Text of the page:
Moerenuma Park

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Moerenuma Park
LocationSapporo Japan
Coordinates43°07′26″N 141°25′48″E / 43.124°N 141.430°E / 43.124; 141.430
Visitors831,350 (2006)
Parking1500 vehicles
The glass pyramid "Hidamari" in the park.

Moerenuma Park (モエレ沼公園, Moerenuma Kōen) is a municipal park in Sapporo, Japan. It has playground equipment, outdoor sports fields, and objects that are designed by Isamu Noguchi, a Japanese American artist. Visitors can enter the park and use the parking lot for free. Construction began in 1988; the park opened in 2005. It won a number of awards including the Good Design Award in 2002.


Before the construction of Moerenuma Park, the place has been used as a garbage reclaimed ground since 1979.[1] Under the Sapporo Circular Greenbelt Concept, a city planning project that aims at developing the urban areas of Sapporo with greenbelts and parks, construction began in 1982. Sapporo asked Isamu Noguchi to design the park.

Noguchi's first visit to Sapporo was in March 1988, when the place was still used as a reclaimed ground in part. Impressed with the landscape and the northern skyline, Noguchi contracted the offer from Sapporo government and made the master plan of the park, which includes the concept of "park that is considered to be one complete sculpture."[1] On December 30 in the same year, however, right after making a miniature model of the planned park, Isamu Noguchi died of heart failure in New York City, and the park was constructed with his master plan from 1989.

In 1990, land reclamation of garbage was totally closed. It had 71.2 ha and 2,736,000 tons of garbage carried to the place until 1990.[2]

In 1997, Moerenuma Park made a park twinning agreement with the Bayfront Park in Miami, United States.[3] The park won the Good Design Award in 2002, 11th Sapporo Urban Scenery Award in 2003, and Hokkaidō Red Brick Architectural Award in 2004.[2] The park was partly open during construction, and on July 1, 2005, the entire construction was completed (although it was initially planned to be complete in 2004). The Sapporo international art festival was held in 2014 and 2017.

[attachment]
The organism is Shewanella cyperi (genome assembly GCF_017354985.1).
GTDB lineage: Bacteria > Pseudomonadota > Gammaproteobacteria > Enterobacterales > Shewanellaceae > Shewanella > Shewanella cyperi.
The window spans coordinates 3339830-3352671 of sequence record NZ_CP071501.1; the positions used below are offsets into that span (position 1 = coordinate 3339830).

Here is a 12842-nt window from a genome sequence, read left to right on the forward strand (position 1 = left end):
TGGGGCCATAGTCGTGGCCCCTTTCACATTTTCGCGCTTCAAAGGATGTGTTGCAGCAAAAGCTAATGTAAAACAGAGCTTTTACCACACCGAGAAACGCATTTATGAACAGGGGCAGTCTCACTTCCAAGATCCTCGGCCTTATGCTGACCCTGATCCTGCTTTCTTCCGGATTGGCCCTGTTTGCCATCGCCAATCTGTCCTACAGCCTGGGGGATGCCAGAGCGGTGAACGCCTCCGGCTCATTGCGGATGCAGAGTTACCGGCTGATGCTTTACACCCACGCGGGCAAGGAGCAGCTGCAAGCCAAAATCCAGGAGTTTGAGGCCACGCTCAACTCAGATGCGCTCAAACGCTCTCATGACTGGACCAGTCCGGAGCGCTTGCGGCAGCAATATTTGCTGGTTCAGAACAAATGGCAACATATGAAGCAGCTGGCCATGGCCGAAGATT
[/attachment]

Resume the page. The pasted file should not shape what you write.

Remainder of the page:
The name "Moerenuma" (Moere marsh) is derived from the word "Moyre pet" in Ainu language, which means "a slowly flowing river."[4] Moere marsh was in the place long before the park was constructed. The official name of the marsh is Shinoro New River. It is said that river was made because of perpetual flood in the past.[4] It currently connects to the Kariki New River. The Moere marsh is surrounding the whole area of the park ground.

The entire area of the park is 1,888,000 m² including the Moere marsh, coming to a total cost of 27 billion yen. The park has 120 pieces of playground equipment, about 3,000 cherry trees, and the parking lots holds 1,500 vehicles.[2][5] The construction is mainly supervised by Isamu Noguchi Foundation and George Sadao.

The biggest symbol of the park is a glass pyramid near the eastern entrance. The pyramid has the nickname "Hidamari", which means "sunny spot" in Japanese. The nickname was given in 2002 and selected from 2,340 applications.[2] With a floor space of 5,328 m², the pyramid has three floors and a roof overlooking a large part of the park. The top floor houses the gallery of Isamu Noguchi and the miniature model of the park. A restaurant and museum shop are on the ground floor. The pyramid has an air conditioning system to cool down inside in summer, using snow stored in a neighbouring storage building during winter. Hidamari is also used for workshops and meetings in the rooms on the ground and second floors.

The Tetra Mound, an object with triangle stainless steels (one of the creations of Isamu Noguchi) is placed in the western side. Several events have been held in the square close by. The Mt. Moere occupies large part of the park. It is 62 metres high,[1] which enables visitors to overlook the landscape of the park and northern part of the Sapporo city. More playground equipment is near the Forest of Cherry Trees and the Moere Beach, which is a shallow pond open during summer.

A 150-metre canal, the Aqua Plaza, is in the centre of the park, and the Sea Fountain is constructed near the canal. The fountain reaches 25 meters high when it jets out, and it is closed during winter.[1] The monument called Music Shell is used as the musical venue. It is shaped to imitate two shells swelling up from the ground — as the name indicates.

The park contains sports grounds such as a tennis court, baseball field and athletic field. These are opened from April to November. Registration to use these facilities is required at the management office. Visitors can rent bicycles. In winter, as some facilities in closed; people can enjoy cross-country skiing in the park instead. Courses are set up, which enable visitors to view objects in the park whilst skiing. Cross-country skiing equipment is lent at the office in the glass pyramid.[1]


Close to Moerenuma Park, there is the Sapporo Satoland — a theme park focusing on agriculture and one of the venues of the Sapporo Snow Festival. The Sapporo Community Dome, an indoor stadium which is often used as a venue for some sports events, and the Okadama Airport are close to the park.



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